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Study Type : Interventional  (Clinical Trial)
Enrollment : 240 participants
Allocation: Randomized
Intervention Model: Parallel Assignment
Masking: Double
Primary Purpose: Treatment
Official Title: Clinical Trial of Continuous Low-Dose Hormone Replacement Therapy Combined With Alendronate in Postmenopausal Women With Low Bone Density
Study Start Date : October 1999
Study Completion Date : September 2004

Resource links provided by the National Library of Medicine

Information from the National Library of Medicine

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Ages Eligible for Study:   60 Years and older   (Adult, Older Adult)
Sexes Eligible for Study:   Female
Accepts Healthy Volunteers:   Yes

Inclusion Criteria:

  • Women at least 60 years of age.
  • Good general health.
  • Willingness to participate in this 3.5 year study.
  • Ability to give informed consent.
  • Ability to live independently and travel to the research center for visits (we will provide transportation on a limited basis).
  • Spine bone mineral density (BMD) (L1-4) T-score between -1.0 and -2.5, or a hip T-score between -1.0 and -2.5. A T-score of -1.0 is equal to a bone mass of one standard deviation below the mean peak bone mass in healthy young adult women.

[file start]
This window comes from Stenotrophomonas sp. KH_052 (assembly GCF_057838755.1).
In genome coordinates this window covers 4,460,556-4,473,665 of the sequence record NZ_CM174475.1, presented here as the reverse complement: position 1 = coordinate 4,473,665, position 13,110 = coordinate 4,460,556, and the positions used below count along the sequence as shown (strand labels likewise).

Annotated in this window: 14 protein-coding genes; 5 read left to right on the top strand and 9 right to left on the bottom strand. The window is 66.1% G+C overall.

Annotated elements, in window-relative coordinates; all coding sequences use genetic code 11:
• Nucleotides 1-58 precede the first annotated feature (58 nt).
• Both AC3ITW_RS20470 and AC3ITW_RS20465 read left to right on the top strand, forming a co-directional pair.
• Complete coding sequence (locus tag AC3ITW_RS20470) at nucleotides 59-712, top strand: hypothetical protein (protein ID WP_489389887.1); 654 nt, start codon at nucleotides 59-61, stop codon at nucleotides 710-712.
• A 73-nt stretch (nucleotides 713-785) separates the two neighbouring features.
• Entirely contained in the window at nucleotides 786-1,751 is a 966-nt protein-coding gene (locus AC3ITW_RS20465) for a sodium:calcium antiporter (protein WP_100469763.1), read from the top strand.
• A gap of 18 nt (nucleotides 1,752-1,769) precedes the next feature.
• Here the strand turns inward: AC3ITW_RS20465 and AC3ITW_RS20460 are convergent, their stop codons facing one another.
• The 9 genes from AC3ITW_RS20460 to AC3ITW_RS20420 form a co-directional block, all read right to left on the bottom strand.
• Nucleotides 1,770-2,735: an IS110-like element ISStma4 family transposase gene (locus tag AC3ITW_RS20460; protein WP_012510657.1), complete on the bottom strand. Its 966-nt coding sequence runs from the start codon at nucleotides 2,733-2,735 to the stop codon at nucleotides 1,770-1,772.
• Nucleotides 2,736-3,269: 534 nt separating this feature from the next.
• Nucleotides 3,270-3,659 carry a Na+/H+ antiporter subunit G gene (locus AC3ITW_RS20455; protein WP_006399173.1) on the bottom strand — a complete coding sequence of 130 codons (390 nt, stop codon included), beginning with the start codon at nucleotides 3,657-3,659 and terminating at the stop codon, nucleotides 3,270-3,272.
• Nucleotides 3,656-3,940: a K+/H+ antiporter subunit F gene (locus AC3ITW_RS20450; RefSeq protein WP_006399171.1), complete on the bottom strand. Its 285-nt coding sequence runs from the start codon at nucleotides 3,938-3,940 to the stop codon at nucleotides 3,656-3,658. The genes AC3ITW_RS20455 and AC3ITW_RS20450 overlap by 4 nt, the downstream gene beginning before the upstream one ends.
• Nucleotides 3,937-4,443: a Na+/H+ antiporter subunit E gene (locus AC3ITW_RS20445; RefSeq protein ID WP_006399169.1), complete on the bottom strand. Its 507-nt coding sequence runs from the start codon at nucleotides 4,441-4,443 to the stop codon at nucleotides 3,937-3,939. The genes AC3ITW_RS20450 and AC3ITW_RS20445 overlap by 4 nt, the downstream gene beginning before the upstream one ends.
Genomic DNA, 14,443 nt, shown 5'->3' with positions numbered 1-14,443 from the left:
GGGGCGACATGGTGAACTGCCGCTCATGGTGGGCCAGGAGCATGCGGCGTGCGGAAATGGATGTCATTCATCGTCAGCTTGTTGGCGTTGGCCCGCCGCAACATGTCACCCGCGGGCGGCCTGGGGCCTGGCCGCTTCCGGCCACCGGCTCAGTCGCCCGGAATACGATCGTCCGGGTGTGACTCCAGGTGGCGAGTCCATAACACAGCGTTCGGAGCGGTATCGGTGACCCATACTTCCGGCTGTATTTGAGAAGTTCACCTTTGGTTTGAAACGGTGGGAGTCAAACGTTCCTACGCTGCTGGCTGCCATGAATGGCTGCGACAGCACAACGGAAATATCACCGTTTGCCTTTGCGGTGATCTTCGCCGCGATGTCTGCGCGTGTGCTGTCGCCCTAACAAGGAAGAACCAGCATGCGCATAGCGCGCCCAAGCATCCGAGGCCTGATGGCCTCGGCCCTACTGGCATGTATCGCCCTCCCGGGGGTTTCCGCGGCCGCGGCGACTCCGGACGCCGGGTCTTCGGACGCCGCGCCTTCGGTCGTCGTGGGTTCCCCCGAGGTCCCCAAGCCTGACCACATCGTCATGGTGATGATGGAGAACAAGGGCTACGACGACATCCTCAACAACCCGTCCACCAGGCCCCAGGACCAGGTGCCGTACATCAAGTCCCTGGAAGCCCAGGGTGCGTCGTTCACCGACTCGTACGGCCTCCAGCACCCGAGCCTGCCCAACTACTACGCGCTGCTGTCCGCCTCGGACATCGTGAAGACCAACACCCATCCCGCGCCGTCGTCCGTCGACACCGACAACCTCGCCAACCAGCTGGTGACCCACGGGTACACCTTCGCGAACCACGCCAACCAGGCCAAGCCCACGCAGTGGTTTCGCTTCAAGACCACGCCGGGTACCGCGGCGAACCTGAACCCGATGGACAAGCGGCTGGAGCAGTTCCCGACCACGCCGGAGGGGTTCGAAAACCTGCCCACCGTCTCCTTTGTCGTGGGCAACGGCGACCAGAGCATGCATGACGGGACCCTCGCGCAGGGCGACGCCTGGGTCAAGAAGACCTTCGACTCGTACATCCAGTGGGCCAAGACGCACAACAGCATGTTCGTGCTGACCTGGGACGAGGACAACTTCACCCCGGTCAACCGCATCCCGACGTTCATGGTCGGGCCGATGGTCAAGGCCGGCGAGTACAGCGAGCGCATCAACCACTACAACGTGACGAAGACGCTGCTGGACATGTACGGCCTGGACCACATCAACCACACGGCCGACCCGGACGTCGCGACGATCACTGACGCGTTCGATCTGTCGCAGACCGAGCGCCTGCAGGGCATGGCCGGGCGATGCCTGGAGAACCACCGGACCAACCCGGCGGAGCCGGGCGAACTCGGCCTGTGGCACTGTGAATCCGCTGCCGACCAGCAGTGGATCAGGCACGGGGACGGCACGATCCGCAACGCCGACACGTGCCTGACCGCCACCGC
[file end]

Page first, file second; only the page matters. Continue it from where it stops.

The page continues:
Exclusion Criteria:

  • Any history of cancer except the following: (a) superficial basal or squamous cell carcinoma of the skin which has been completely resected or resolved by a topical chemotherapeutic agent, and (b) other malignancies treated curatively at least 10 years previously, without any evidence of recurrence.
  • Abnormal transvaginal ultrasound that has not been investigated and cleared by endometrial biopsy.
  • History of low-trauma hip or spine fracture previously diagnosed.
  • Serious residuals from cerebral vascular disease.
  • Diabetes mellitus, except for easily controlled, non-insulin dependent or insulin dependent diabetes mellitus without significant microvascular or neuropathic disease.
  • Serum creatinine >1.9 mg/dl.
  • Chronic liver disease or alcoholism.
  • Treatment with bone active agents such as fluoride or bisphosphonates within the previous 2 years.
  • Treatment with calcitonin, estrogen, or a selective estrogen receptor modulator within the previous 6 months.
  • Systemic corticosteroid therapy at pharmacologic levels for more than 6 months duration.
  • Any corticosteroid therapy within the previous 6 months.